Numerous species of mammals, birds, insects, invertebrates and amphibians call Gabis Arboretum home.
With more than 80 bird species sighted, the arboretum is an excellent place to go birding. The large grasslands, woodlands, wetland and prairie are home to a wide range of birds including bobolinks, grasshopper swallows, green herons, migrating warblers and bluebirds.
With several bluebird houses placed strategically around the property, a passionate group of volunteers monitors the population and reports their findings to the Indiana Audubon.
Pheasant and Woodcock Habitats
Gabis Arboretum received funding in 2014 from BP Whiting Refinery to restore a 2-acre parcel for an American woodcock habitat and a 28-acre parcel for a ring-necked pheasant habitat. Both species are facing severe habitat loss in northwest Indiana. Since the habitat was constructed, Gabis staff and volunteers have reported sightings of both species: evidence that the work is paying off.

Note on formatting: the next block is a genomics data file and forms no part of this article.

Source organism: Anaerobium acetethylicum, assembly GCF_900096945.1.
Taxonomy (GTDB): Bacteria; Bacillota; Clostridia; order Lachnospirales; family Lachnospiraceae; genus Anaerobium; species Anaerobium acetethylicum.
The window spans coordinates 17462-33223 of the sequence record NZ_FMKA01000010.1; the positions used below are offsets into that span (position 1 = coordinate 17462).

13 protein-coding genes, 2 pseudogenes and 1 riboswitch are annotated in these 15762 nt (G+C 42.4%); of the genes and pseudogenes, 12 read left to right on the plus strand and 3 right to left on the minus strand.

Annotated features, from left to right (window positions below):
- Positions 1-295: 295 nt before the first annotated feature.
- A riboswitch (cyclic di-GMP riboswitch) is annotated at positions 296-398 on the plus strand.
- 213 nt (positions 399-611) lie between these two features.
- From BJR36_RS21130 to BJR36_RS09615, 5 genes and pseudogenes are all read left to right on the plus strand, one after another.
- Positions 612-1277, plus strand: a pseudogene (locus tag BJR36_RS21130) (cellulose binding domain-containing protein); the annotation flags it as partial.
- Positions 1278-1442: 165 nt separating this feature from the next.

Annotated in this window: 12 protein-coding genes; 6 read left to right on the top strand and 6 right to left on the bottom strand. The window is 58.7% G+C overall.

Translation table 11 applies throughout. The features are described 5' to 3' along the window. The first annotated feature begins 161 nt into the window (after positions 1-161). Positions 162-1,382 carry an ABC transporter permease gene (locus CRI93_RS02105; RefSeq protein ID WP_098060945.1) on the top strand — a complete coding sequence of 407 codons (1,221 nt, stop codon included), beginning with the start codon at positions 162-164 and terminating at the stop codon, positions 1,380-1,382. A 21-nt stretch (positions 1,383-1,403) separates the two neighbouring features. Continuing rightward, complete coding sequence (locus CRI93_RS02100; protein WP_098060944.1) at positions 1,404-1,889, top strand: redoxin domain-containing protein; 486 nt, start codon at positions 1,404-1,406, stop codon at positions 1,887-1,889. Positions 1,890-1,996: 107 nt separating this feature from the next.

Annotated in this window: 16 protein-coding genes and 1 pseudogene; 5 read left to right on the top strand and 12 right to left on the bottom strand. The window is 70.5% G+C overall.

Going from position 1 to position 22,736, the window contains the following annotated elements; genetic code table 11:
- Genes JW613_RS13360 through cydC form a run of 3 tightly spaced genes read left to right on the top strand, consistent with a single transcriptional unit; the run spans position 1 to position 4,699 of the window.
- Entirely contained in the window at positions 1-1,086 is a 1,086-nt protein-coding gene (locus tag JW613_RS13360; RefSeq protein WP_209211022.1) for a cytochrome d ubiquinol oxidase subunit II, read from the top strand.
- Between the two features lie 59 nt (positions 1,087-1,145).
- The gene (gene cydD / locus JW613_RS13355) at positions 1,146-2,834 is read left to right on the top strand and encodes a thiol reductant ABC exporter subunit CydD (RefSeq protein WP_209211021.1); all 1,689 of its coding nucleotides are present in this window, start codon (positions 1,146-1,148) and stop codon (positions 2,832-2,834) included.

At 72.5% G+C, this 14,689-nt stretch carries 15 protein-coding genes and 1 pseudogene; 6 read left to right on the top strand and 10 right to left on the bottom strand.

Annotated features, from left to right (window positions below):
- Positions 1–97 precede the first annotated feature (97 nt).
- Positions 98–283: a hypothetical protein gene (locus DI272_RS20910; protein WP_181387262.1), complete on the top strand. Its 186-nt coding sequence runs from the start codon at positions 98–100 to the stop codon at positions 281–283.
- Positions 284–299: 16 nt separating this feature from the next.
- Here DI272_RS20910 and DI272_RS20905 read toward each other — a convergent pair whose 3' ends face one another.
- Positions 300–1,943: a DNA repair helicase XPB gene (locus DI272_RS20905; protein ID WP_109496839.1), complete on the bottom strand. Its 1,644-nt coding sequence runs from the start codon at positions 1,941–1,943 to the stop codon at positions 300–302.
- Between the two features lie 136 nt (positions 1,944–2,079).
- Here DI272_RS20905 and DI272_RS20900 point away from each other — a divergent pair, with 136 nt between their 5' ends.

Gabis Arboretum’s Native Plant Garden is a certified Monarch Waystation through the Monarch Watch program.
“Each fall, hundreds of millions of monarch butterflies migrate from the United States and Canada to mountains in central Mexico where they wait out the winter until conditions favor a return flight in the spring. The monarch migration is truly one of the world’s greatest natural wonders yet it is threatened by habitat loss at overwintering grounds in Mexico and throughout breeding areas in the United States and Canada. Monarch Waystations are places that provide resources necessary for monarchs to produce successive generations and sustain their migration.”